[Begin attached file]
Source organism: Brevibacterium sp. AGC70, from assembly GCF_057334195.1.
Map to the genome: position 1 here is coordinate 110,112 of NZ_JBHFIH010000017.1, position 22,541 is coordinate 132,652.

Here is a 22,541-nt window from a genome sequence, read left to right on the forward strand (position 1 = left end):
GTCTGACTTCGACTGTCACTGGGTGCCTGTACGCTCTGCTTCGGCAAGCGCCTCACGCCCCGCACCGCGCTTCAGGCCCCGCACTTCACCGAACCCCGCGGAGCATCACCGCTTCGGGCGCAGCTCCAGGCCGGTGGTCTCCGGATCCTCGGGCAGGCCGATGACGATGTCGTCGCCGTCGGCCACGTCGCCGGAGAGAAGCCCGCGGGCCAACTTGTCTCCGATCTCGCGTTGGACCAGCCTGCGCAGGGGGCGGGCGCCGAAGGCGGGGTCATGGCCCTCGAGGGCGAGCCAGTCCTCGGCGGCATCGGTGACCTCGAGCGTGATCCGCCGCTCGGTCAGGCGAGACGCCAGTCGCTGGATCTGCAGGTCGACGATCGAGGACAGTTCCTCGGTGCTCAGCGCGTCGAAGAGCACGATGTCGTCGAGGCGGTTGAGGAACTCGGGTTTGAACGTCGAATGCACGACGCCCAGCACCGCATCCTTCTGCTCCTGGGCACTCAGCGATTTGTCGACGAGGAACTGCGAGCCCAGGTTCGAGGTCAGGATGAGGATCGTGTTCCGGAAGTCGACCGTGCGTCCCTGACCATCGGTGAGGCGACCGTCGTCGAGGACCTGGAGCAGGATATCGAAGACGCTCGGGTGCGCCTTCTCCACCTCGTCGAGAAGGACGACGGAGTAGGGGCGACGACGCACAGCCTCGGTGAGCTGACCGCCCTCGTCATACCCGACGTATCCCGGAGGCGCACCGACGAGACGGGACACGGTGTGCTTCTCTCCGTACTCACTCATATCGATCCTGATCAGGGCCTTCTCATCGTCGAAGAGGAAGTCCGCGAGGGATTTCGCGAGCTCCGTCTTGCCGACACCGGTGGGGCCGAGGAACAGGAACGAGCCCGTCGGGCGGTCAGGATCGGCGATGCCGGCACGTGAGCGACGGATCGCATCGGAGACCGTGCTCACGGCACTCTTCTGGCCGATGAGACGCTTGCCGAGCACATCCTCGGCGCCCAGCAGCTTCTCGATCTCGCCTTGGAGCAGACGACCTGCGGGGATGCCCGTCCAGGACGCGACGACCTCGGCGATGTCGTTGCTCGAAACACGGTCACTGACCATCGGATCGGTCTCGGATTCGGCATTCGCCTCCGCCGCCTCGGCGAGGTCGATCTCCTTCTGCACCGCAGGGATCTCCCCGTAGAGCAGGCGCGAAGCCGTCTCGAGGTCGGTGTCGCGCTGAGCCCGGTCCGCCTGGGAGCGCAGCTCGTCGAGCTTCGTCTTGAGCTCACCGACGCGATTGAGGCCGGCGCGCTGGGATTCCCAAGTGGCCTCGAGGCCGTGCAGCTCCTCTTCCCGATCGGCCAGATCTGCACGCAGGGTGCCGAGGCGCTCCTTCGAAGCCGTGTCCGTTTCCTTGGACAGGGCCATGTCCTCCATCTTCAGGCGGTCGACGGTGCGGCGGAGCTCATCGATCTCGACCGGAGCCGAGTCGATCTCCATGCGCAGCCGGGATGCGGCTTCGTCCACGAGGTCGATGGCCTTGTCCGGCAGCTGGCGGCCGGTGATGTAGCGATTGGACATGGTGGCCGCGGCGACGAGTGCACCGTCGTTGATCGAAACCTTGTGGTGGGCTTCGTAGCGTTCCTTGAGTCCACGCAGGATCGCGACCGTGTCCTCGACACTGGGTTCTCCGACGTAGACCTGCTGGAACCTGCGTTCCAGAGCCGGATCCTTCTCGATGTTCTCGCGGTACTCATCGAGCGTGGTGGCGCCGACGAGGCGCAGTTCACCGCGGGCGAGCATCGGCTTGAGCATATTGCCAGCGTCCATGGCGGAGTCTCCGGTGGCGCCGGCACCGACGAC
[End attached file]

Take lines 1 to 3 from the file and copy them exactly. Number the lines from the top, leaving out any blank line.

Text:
Source organism: Brevibacterium sp. AGC70, from assembly GCF_057334195.1.
Map to the genome: position 1 here is coordinate 110,112 of NZ_JBHFIH010000017.1, position 22,541 is coordinate 132,652.

Here is a 22,541-nt window from a genome sequence, read left to right on the forward strand (position 1 = left end):